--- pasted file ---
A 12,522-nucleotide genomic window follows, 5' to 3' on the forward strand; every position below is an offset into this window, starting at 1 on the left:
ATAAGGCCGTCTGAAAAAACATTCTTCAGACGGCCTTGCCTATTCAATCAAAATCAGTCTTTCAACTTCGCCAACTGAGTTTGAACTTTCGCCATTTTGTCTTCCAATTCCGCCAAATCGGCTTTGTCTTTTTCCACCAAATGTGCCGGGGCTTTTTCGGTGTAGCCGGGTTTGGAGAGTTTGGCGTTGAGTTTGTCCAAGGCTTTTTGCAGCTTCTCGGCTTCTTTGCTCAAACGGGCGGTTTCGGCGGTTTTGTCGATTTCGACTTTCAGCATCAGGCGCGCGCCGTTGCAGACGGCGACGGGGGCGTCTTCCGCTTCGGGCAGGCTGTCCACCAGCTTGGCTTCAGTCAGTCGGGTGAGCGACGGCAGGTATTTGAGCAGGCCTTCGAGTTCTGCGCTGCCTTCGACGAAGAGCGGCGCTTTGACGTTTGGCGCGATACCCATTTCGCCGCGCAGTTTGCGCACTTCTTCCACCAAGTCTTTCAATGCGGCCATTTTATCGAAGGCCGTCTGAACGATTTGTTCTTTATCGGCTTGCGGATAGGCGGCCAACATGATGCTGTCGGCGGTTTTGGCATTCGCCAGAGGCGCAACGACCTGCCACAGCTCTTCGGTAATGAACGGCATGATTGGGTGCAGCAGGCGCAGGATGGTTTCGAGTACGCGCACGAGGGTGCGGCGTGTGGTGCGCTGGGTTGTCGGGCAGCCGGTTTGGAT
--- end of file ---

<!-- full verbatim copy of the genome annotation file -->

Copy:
A 12,522-nucleotide genomic window follows, 5' to 3' on the forward strand; every position below is an offset into this window, starting at 1 on the left:
ATAAGGCCGTCTGAAAAAACATTCTTCAGACGGCCTTGCCTATTCAATCAAAATCAGTCTTTCAACTTCGCCAACTGAGTTTGAACTTTCGCCATTTTGTCTTCCAATTCCGCCAAATCGGCTTTGTCTTTTTCCACCAAATGTGCCGGGGCTTTTTCGGTGTAGCCGGGTTTGGAGAGTTTGGCGTTGAGTTTGTCCAAGGCTTTTTGCAGCTTCTCGGCTTCTTTGCTCAAACGGGCGGTTTCGGCGGTTTTGTCGATTTCGACTTTCAGCATCAGGCGCGCGCCGTTGCAGACGGCGACGGGGGCGTCTTCCGCTTCGGGCAGGCTGTCCACCAGCTTGGCTTCAGTCAGTCGGGTGAGCGACGGCAGGTATTTGAGCAGGCCTTCGAGTTCTGCGCTGCCTTCGACGAAGAGCGGCGCTTTGACGTTTGGCGCGATACCCATTTCGCCGCGCAGTTTGCGCACTTCTTCCACCAAGTCTTTCAATGCGGCCATTTTATCGAAGGCCGTCTGAACGATTTGTTCTTTATCGGCTTGCGGATAGGCGGCCAACATGATGCTGTCGGCGGTTTTGGCATTCGCCAGAGGCGCAACGACCTGCCACAGCTCTTCGGTAATGAACGGCATGATTGGGTGCAGCAGGCGCAGGATGGTTTCGAGTACGCGCACGAGGGTGCGGCGTGTGGTGCGCTGGGTTGTCGGGCAGCCGGTTTGGAT